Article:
These lawless approaches to impeachment fly in the face of the Constitution. It would be as if senators decided that a two-thirds vote was not necessary for removal, despite the fact that the Constitution explicitly requires such a supermajority. This entire episode demonstrates a point I have been making for a long time, namely, that both sides are abusing constitutional criteria for impeachment for reversible partisan advantages. Both sides are abusing the criminal law by stretching it and weaponizing it to target political opponents. Both sides seem to forget that what today may serve their partisan interests will become an enduring precedent that will soon be used by their political opponents against them.

The ultimate losers are all Americans who rely on neutral civil liberties and nonpartisan constitutional protections. Once these civil liberties and rights are weaponized for partisan purposes, they no longer serve the democratic function for which they were intended, namely, requiring the neutral rule of law to govern all actions by federal and state officials.

So, let these Republican lawmakers, who are seeking partisan gain from trying to impeach Rosenstein, look in the mirror, and understand the boomerang effect of such short sighted actions. They should immediately drop any plan to impeach Rosenstein. If they truly believe he improperly refused to comply with subpoenas, they have the option of seeking a contempt citation from a court. The sanction must fit the offense, and the sanction of impeachment does not fit the alleged offense of failing to comply with subpoenas. That is what the contempt power is for.

Among the charges in the proposed bill of impeachment is the allegation that Rosenstein has a conflict of interest because he is a potential witness to any charge of obstruction of justice against the president growing out of his firing of former FBI director James ComeyJames Brien ComeyFeinstein requests Senate hearings with Whitaker, Sessions If Mueller were fired, could he — would he — go public? The Hill's 12:30 Report — Sponsored by Delta Air Lines — Trump says Florida races should be called for GOP | Latest on California wildfires | Congress set for dramatic lame duck MORE. I agree that Rosenstein does have a conflict of interest, but the proper remedy for this is not impeachment. Rather, there could be a motion to the court to remove him from the investigation based on his conflict of interest.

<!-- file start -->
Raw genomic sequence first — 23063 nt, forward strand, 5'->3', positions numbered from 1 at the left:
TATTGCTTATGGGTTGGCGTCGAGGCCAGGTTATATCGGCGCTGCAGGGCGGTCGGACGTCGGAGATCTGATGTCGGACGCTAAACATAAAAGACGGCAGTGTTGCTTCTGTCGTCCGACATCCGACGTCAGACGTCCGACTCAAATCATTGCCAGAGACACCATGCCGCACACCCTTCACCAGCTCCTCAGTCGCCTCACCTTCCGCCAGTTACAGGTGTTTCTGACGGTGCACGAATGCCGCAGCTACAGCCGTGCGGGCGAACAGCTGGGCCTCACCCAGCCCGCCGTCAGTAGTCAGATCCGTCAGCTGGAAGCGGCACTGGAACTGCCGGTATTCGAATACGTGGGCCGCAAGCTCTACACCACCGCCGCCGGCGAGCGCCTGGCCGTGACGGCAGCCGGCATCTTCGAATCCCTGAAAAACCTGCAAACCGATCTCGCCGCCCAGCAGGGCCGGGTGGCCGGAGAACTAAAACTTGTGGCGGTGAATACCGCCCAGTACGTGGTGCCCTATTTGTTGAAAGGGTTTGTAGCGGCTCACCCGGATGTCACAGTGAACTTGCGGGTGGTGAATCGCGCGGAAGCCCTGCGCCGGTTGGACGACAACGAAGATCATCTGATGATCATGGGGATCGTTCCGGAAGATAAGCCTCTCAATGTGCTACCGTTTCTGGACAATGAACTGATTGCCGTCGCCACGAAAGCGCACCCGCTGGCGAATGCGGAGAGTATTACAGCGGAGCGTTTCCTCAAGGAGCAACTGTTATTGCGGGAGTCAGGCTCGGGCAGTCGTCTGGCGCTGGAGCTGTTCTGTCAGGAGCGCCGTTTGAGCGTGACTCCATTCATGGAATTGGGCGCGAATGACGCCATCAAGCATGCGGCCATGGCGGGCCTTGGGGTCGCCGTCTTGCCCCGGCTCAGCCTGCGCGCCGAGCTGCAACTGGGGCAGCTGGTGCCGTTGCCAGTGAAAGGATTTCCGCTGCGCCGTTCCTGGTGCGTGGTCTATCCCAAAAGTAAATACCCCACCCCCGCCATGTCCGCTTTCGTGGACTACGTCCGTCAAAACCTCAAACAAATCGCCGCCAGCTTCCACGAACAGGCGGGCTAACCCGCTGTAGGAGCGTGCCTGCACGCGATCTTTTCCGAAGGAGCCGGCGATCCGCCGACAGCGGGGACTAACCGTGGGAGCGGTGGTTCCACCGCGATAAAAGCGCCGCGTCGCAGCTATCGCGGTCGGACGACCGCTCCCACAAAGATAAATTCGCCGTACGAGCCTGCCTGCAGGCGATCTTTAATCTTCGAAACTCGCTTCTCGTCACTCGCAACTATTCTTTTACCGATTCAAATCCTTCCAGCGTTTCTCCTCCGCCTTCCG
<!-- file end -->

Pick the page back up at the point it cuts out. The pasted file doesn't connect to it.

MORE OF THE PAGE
I am sending a copy of “The Case Against Impeaching Trump” to every member of Congress. Let them read the history of the impeachment and removal clause. Let them read the Federalist Papers. Let them listen to the debates among those who ratified the Constitution. Most of all, let them read, with great care, the actual words of the Framers. When they do, they will become convinced that it is safer for all Americans, regardless of party affiliation, to reserve the impeachment and removal power for government officials who have committed the crimes designated in the Constitution, rather than using this power for partisan advantage.

Alan M. Dershowitz is the Felix Frankfurter Professor of Law, Emeritus, at Harvard Law School. He is the author of “Trumped Up: How Criminalizing Politics is Dangerous to Democracy” and “The Case Against Impeaching Trump.” He is on Twitter @AlanDersh and Facebook @AlanMDershowitz.